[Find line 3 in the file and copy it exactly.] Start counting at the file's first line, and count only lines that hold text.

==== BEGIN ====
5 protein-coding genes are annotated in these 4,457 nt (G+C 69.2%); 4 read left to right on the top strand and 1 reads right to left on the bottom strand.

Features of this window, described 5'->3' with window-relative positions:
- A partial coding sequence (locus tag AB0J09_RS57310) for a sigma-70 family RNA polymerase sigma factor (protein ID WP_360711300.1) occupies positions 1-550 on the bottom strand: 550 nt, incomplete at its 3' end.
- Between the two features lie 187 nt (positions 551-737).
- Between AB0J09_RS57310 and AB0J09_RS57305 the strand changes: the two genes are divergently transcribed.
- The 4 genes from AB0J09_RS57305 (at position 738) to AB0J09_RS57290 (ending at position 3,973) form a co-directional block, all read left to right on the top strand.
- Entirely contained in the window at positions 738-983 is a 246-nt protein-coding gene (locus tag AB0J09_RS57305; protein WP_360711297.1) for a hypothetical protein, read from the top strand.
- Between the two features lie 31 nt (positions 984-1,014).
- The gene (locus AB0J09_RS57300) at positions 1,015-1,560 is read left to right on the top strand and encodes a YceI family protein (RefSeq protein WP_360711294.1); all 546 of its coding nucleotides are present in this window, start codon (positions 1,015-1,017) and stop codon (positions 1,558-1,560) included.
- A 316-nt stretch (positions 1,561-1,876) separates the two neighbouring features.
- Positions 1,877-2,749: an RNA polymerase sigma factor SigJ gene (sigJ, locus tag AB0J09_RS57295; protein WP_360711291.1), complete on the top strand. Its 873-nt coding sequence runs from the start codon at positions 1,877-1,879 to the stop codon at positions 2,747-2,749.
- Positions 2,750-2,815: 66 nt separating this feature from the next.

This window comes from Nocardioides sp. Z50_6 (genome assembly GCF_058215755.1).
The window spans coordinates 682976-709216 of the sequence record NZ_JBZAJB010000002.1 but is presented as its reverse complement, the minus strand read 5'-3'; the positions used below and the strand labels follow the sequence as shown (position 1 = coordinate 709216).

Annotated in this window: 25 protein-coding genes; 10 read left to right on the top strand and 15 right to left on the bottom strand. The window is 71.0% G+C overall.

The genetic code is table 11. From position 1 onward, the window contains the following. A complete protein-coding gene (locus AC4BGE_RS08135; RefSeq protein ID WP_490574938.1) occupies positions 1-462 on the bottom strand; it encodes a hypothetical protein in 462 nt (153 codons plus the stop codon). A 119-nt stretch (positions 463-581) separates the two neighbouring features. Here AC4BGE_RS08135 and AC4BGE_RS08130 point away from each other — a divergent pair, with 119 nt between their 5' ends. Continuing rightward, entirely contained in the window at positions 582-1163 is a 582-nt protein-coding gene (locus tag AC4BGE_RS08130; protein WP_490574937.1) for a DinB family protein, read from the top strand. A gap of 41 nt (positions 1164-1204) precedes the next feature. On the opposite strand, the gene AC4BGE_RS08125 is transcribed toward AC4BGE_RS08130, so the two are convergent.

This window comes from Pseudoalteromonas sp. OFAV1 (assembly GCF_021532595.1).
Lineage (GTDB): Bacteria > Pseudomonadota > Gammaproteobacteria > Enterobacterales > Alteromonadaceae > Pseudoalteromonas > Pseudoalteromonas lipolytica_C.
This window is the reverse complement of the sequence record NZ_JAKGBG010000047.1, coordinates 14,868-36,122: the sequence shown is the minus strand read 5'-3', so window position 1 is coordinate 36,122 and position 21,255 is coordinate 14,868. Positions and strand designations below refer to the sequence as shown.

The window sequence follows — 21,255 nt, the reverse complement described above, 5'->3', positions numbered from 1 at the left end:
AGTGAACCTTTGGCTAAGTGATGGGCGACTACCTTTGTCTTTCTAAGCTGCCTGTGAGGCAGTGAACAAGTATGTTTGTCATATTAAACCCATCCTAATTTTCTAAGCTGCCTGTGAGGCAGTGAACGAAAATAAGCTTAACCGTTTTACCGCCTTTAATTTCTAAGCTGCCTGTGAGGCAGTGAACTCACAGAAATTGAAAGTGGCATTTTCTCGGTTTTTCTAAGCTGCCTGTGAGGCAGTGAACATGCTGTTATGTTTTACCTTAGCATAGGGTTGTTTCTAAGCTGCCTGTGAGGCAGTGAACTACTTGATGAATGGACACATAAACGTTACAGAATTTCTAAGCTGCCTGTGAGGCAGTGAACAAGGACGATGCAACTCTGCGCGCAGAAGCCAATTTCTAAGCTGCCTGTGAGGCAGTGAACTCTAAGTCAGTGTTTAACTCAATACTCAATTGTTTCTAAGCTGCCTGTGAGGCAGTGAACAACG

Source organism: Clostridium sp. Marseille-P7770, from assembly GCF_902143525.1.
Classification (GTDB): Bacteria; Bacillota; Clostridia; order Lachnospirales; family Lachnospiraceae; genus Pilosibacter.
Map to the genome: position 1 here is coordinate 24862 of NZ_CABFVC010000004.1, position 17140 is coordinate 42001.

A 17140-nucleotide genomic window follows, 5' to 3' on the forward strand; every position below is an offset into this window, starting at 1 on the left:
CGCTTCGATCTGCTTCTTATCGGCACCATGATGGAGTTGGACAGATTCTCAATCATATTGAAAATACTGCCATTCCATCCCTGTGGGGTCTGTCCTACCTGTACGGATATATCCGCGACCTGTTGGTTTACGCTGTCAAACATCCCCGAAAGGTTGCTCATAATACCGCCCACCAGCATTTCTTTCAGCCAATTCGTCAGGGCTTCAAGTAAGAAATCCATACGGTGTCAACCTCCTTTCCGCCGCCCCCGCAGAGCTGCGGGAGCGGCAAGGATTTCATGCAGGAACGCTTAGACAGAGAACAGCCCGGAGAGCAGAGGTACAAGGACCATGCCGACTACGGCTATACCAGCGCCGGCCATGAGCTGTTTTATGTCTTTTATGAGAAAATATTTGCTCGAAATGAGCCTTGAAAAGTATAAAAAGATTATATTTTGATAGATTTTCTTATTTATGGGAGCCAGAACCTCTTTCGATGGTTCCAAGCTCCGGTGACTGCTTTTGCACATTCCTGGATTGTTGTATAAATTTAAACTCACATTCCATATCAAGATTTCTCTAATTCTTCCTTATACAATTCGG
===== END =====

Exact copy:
- A partial coding sequence (locus tag AB0J09_RS57310) for a sigma-70 family RNA polymerase sigma factor (protein ID WP_360711300.1) occupies positions 1-550 on the bottom strand: 550 nt, incomplete at its 3' end.